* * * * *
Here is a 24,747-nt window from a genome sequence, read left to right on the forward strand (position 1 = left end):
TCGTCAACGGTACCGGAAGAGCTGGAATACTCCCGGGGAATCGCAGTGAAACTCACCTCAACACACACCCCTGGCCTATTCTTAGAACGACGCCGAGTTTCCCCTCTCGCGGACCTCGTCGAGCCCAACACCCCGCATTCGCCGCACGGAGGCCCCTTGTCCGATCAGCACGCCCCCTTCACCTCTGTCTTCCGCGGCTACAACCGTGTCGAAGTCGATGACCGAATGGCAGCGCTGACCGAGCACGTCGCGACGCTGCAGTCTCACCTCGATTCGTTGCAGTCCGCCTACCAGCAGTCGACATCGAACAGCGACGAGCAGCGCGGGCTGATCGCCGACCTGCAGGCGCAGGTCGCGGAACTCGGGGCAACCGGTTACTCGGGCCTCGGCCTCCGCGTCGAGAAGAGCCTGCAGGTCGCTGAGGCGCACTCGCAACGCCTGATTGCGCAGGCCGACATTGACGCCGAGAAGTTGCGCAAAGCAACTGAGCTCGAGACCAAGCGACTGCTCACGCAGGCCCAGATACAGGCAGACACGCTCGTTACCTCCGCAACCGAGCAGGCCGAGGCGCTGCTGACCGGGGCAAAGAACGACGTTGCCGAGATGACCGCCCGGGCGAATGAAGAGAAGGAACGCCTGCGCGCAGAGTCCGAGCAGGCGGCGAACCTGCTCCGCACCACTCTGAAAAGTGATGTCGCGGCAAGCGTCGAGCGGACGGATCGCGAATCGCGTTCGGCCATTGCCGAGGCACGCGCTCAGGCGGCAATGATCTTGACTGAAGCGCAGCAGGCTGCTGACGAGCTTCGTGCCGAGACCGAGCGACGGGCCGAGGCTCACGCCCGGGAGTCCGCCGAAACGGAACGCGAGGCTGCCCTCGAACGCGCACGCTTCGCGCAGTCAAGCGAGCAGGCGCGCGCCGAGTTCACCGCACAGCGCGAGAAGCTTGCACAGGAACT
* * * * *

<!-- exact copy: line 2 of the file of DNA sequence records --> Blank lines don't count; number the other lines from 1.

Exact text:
TCGTCAACGGTACCGGAAGAGCTGGAATACTCCCGGGGAATCGCAGTGAAACTCACCTCAACACACACCCCTGGCCTATTCTTAGAACGACGCCGAGTTTCCCCTCTCGCGGACCTCGTCGAGCCCAACACCCCGCATTCGCCGCACGGAGGCCCCTTGTCCGATCAGCACGCCCCCTTCACCTCTGTCTTCCGCGGCTACAACCGTGTCGAAGTCGATGACCGAATGGCAGCGCTGACCGAGCACGTCGCGACGCTGCAGTCTCACCTCGATTCGTTGCAGTCCGCCTACCAGCAGTCGACATCGAACAGCGACGAGCAGCGCGGGCTGATCGCCGACCTGCAGGCGCAGGTCGCGGAACTCGGGGCAACCGGTTACTCGGGCCTCGGCCTCCGCGTCGAGAAGAGCCTGCAGGTCGCTGAGGCGCACTCGCAACGCCTGATTGCGCAGGCCGACATTGACGCCGAGAAGTTGCGCAAAGCAACTGAGCTCGAGACCAAGCGACTGCTCACGCAGGCCCAGATACAGGCAGACACGCTCGTTACCTCCGCAACCGAGCAGGCCGAGGCGCTGCTGACCGGGGCAAAGAACGACGTTGCCGAGATGACCGCCCGGGCGAATGAAGAGAAGGAACGCCTGCGCGCAGAGTCCGAGCAGGCGGCGAACCTGCTCCGCACCACTCTGAAAAGTGATGTCGCGGCAAGCGTCGAGCGGACGGATCGCGAATCGCGTTCGGCCATTGCCGAGGCACGCGCTCAGGCGGCAATGATCTTGACTGAAGCGCAGCAGGCTGCTGACGAGCTTCGTGCCGAGACCGAGCGACGGGCCGAGGCTCACGCCCGGGAGTCCGCCGAAACGGAACGCGAGGCTGCCCTCGAACGCGCACGCTTCGCGCAGTCAAGCGAGCAGGCGCGCGCCGAGTTCACCGCACAGCGCGAGAAGCTTGCACAGGAACT